Tom Brughmans



Tom Brughmans is an associate professor at the Centre for Urban Network Evolutions (UrbNet) and Classical Archaeology at Aarhus University. His research interests include the study of Roman economic and urban phenomena, past social networks, and visual signaling systems. He performs much of his work by applying computational methods such as network science, agent-based simulation and geographical information systems. His project MINERVA aims to develop a highly detailed network model of the Roman road system, and perform simulation experiments to explore the centuries-long distribution patterns revealed by Roman tableware and amphora data. He directs the Past Social Networks Project, which aims to develop infrastructure and guidelines to make studies of past social networks replicable and comparable. His research projects MERCURY and SIMREC developed educational resources and case studies to make simulation studies of the Roman economy more common. Tom’s research blog houses resources for archaeological network research.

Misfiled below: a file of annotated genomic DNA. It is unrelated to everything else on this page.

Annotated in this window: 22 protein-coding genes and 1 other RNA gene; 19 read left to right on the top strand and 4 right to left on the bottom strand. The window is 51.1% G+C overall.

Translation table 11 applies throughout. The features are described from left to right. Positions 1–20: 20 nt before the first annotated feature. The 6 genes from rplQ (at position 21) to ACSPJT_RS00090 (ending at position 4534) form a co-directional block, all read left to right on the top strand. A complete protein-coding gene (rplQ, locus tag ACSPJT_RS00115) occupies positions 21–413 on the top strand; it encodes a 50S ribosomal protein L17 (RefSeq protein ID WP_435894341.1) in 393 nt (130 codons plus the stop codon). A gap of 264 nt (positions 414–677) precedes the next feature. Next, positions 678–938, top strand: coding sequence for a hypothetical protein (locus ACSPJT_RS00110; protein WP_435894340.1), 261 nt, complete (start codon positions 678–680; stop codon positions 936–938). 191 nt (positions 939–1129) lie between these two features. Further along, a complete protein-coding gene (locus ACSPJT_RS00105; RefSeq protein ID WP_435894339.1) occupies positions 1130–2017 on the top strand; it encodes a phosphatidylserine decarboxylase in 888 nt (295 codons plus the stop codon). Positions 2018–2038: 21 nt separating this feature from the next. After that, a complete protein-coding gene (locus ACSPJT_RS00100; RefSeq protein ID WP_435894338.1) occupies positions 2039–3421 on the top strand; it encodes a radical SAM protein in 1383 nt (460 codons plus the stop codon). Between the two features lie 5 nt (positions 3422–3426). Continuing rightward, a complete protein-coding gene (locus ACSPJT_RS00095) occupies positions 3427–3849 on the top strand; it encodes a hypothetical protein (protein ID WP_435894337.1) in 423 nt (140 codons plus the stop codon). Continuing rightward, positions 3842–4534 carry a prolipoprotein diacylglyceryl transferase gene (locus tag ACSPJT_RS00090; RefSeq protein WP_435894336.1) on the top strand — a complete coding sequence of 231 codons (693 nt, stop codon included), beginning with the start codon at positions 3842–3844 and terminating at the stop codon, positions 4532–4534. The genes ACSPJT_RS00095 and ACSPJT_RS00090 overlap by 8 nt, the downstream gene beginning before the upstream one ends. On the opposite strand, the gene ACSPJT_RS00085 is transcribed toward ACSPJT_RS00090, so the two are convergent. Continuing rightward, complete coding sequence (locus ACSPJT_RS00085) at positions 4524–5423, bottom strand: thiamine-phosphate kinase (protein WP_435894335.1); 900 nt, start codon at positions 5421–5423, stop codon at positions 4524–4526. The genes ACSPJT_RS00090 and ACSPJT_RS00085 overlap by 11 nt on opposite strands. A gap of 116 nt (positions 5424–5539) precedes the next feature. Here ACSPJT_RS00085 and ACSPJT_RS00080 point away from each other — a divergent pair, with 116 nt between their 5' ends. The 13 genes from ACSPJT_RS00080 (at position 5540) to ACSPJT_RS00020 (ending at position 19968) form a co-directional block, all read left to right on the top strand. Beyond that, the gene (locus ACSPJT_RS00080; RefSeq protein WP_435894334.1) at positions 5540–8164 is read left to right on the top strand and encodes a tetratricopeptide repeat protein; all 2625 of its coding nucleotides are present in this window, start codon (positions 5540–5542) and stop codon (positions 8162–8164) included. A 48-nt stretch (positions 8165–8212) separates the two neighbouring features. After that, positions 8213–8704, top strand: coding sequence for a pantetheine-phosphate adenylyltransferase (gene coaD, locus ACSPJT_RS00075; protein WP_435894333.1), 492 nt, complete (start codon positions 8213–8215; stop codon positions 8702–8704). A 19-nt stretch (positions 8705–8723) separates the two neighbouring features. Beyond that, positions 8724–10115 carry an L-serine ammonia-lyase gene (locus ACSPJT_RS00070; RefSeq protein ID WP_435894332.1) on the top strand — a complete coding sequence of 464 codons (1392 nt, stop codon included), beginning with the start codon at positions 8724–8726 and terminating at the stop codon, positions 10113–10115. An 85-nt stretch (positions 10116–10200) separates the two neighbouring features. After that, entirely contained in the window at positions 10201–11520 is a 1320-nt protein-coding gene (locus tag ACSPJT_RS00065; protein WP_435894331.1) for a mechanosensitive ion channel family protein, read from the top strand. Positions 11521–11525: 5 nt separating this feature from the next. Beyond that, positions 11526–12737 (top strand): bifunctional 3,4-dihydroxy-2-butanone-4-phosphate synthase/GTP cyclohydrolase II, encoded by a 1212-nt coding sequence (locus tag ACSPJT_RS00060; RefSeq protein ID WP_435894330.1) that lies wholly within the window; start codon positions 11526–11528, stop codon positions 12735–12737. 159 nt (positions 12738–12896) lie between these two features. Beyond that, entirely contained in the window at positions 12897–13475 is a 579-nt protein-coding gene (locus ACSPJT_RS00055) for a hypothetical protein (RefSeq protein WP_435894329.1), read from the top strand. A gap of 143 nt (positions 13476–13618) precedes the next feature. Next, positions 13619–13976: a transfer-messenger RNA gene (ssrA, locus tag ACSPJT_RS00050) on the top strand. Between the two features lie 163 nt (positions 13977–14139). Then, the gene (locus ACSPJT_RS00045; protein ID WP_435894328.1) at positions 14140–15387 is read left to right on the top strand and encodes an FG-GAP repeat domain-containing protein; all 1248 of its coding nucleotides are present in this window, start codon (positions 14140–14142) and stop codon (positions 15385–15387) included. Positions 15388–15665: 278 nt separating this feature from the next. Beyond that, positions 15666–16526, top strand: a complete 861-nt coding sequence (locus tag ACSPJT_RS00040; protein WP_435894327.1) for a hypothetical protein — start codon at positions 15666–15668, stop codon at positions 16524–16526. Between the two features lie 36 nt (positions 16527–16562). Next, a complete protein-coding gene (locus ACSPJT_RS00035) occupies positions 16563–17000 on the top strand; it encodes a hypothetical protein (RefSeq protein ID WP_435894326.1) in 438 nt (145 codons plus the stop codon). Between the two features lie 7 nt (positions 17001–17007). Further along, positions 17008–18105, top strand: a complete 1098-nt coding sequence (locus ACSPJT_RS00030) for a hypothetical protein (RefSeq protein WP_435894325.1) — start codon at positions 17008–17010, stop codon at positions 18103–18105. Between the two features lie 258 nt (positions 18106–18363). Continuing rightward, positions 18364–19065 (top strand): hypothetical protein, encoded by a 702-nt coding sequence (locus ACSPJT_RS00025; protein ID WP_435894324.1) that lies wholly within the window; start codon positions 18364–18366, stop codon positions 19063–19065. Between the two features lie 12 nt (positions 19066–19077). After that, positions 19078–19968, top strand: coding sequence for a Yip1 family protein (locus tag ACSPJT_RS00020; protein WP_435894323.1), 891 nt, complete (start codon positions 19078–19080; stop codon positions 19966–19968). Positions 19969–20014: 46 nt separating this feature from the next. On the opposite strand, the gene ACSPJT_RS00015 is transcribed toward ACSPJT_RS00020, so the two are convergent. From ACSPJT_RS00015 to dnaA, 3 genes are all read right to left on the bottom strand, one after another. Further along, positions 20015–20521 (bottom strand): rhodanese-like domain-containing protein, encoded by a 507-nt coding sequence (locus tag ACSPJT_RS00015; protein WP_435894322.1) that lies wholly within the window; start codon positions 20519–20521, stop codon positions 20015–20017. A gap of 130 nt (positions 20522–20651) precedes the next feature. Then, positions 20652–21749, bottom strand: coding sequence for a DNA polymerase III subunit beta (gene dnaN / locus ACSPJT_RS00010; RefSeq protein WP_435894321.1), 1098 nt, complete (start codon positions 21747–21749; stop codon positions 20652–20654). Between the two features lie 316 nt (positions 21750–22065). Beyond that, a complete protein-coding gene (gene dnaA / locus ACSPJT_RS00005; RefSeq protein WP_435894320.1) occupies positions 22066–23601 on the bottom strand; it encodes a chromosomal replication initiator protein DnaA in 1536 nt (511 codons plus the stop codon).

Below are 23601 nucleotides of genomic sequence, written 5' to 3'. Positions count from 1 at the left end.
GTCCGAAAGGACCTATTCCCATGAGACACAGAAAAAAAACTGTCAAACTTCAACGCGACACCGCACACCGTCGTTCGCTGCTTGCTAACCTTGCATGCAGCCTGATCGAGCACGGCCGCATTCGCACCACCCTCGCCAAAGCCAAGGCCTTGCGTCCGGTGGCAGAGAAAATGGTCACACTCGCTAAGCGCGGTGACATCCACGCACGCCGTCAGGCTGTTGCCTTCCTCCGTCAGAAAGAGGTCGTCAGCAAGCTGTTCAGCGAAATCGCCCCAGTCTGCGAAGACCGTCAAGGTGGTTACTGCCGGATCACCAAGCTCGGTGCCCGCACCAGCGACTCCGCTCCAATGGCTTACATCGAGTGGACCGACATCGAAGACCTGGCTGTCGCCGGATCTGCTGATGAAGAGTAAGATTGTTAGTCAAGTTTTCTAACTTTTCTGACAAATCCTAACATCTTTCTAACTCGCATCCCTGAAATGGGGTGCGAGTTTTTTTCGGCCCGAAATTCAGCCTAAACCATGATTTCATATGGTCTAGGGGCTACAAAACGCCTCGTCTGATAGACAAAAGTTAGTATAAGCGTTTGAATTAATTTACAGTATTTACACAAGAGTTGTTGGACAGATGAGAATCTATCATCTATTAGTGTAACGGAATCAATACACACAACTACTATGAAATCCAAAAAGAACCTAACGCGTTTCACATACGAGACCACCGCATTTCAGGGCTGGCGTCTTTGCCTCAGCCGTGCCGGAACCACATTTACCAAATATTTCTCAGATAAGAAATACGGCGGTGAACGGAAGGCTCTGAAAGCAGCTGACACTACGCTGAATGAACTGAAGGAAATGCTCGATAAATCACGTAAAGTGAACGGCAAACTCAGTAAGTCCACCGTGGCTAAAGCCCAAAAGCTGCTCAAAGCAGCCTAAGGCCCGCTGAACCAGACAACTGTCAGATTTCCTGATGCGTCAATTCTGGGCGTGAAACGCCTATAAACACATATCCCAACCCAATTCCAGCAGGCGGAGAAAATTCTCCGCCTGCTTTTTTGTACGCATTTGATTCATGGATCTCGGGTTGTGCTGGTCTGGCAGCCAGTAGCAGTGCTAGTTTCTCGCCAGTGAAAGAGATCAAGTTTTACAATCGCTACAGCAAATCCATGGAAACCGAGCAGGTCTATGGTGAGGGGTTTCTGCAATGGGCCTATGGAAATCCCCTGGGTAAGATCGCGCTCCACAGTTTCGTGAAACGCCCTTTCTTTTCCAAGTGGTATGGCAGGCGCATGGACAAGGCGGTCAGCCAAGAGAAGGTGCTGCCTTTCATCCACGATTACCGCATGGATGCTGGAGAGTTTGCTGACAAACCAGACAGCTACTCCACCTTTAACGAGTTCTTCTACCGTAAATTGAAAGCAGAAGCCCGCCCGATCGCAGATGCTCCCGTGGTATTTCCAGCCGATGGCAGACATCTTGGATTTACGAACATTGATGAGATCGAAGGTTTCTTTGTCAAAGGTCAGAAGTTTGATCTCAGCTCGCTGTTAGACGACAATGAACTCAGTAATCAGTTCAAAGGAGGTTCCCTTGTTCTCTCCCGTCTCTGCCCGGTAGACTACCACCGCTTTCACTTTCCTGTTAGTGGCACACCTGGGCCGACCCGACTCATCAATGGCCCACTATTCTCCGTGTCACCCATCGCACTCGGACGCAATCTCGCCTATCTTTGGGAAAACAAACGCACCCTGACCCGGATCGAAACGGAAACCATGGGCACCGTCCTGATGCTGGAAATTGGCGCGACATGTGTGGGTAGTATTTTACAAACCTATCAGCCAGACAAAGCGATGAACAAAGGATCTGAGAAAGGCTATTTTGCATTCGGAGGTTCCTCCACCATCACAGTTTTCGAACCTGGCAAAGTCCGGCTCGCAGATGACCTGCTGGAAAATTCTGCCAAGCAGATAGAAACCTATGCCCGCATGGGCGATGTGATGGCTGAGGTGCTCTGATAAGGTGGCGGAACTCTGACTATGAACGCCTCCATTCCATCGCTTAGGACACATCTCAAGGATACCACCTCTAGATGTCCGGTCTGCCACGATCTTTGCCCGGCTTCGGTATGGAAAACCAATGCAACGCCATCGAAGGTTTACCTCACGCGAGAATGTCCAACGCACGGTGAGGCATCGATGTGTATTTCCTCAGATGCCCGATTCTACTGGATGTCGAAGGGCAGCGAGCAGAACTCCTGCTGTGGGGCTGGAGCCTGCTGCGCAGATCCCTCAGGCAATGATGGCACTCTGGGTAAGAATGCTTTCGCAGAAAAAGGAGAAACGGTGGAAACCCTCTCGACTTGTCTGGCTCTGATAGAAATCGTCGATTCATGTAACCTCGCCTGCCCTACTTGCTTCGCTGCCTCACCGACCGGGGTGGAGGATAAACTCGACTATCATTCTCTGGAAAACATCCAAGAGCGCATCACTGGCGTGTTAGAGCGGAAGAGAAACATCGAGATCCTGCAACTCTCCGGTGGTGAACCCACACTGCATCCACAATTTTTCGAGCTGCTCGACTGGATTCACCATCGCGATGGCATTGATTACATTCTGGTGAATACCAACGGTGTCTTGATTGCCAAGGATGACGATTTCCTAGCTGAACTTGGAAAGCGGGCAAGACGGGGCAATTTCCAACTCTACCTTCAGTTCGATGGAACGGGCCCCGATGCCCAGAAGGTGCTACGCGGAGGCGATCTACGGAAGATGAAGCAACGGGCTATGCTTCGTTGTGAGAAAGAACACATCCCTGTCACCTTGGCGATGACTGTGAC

Matthew A. Peeples



Matt Peeples is an associate professor of anthropology (archaeology) in the School of Human Evolution and Social Change at Arizona State University and director of the ASU Center for Archaeology and Society. His research is focused on integrating archaeological data with methods and models from the broader social sciences to address questions revolving around the nature of human social networks over the long-term. This work involves the development of large-scale archaeological databases, fieldwork in the US Southwest, as well as the application of a variety of computational methods to archaeological data. He is Co-PI of the cyberSW project, which is focused on synthesizing archaeological data from the US Southwest and Mexican Northwest and providing easy to use tools to visualize and analyze them. The goals of this project include engaging with social science researchers beyond archaeology who are interested in tracking demographic and network processes over the long-term. Matt is also a proponent of open data and methods and archives data and code related to is research using both the Digital Archaeological Record (tDAR) and GitHub. His personal website provide up to date information on publications, research project, and teaching tutorials.